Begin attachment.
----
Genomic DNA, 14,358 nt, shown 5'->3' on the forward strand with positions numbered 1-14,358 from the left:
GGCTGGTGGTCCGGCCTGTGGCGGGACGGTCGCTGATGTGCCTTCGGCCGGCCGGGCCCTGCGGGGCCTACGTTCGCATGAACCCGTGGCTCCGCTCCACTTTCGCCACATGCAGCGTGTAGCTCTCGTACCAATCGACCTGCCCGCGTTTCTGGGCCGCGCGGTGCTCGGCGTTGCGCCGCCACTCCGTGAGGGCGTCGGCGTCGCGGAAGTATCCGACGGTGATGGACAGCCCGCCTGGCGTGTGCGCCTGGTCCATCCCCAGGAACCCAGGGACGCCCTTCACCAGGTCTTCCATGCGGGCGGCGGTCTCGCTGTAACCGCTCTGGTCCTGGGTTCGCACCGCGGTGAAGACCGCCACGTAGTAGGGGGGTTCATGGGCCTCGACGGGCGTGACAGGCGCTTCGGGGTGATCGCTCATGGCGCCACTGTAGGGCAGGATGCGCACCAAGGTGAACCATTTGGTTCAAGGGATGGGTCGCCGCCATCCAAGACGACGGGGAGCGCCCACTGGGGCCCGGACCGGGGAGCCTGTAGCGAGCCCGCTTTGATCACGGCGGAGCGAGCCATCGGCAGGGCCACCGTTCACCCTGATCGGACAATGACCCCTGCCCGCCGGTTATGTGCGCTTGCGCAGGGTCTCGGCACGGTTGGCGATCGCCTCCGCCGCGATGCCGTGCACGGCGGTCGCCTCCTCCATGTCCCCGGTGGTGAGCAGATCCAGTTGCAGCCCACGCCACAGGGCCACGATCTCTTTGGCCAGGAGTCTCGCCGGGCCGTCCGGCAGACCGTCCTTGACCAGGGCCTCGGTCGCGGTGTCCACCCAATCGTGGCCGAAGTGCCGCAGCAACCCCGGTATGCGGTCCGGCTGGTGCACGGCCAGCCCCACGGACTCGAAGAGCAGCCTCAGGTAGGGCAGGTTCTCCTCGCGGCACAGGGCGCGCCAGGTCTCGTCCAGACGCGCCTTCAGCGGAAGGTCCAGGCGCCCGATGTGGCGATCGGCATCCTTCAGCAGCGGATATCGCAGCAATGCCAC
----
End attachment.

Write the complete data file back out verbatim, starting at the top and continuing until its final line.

Genomic DNA, 14,358 nt, shown 5'->3' on the forward strand with positions numbered 1-14,358 from the left:
GGCTGGTGGTCCGGCCTGTGGCGGGACGGTCGCTGATGTGCCTTCGGCCGGCCGGGCCCTGCGGGGCCTACGTTCGCATGAACCCGTGGCTCCGCTCCACTTTCGCCACATGCAGCGTGTAGCTCTCGTACCAATCGACCTGCCCGCGTTTCTGGGCCGCGCGGTGCTCGGCGTTGCGCCGCCACTCCGTGAGGGCGTCGGCGTCGCGGAAGTATCCGACGGTGATGGACAGCCCGCCTGGCGTGTGCGCCTGGTCCATCCCCAGGAACCCAGGGACGCCCTTCACCAGGTCTTCCATGCGGGCGGCGGTCTCGCTGTAACCGCTCTGGTCCTGGGTTCGCACCGCGGTGAAGACCGCCACGTAGTAGGGGGGTTCATGGGCCTCGACGGGCGTGACAGGCGCTTCGGGGTGATCGCTCATGGCGCCACTGTAGGGCAGGATGCGCACCAAGGTGAACCATTTGGTTCAAGGGATGGGTCGCCGCCATCCAAGACGACGGGGAGCGCCCACTGGGGCCCGGACCGGGGAGCCTGTAGCGAGCCCGCTTTGATCACGGCGGAGCGAGCCATCGGCAGGGCCACCGTTCACCCTGATCGGACAATGACCCCTGCCCGCCGGTTATGTGCGCTTGCGCAGGGTCTCGGCACGGTTGGCGATCGCCTCCGCCGCGATGCCGTGCACGGCGGTCGCCTCCTCCATGTCCCCGGTGGTGAGCAGATCCAGTTGCAGCCCACGCCACAGGGCCACGATCTCTTTGGCCAGGAGTCTCGCCGGGCCGTCCGGCAGACCGTCCTTGACCAGGGCCTCGGTCGCGGTGTCCACCCAATCGTGGCCGAAGTGCCGCAGCAACCCCGGTATGCGGTCCGGCTGGTGCACGGCCAGCCCCACGGACTCGAAGAGCAGCCTCAGGTAGGGCAGGTTCTCCTCGCGGCACAGGGCGCGCCAGGTCTCGTCCAGACGCGCCTTCAGCGGAAGGTCCAGGCGCCCGATGTGGCGATCGGCATCCTTCAGCAGCGGATATCGCAGCAATGCCAC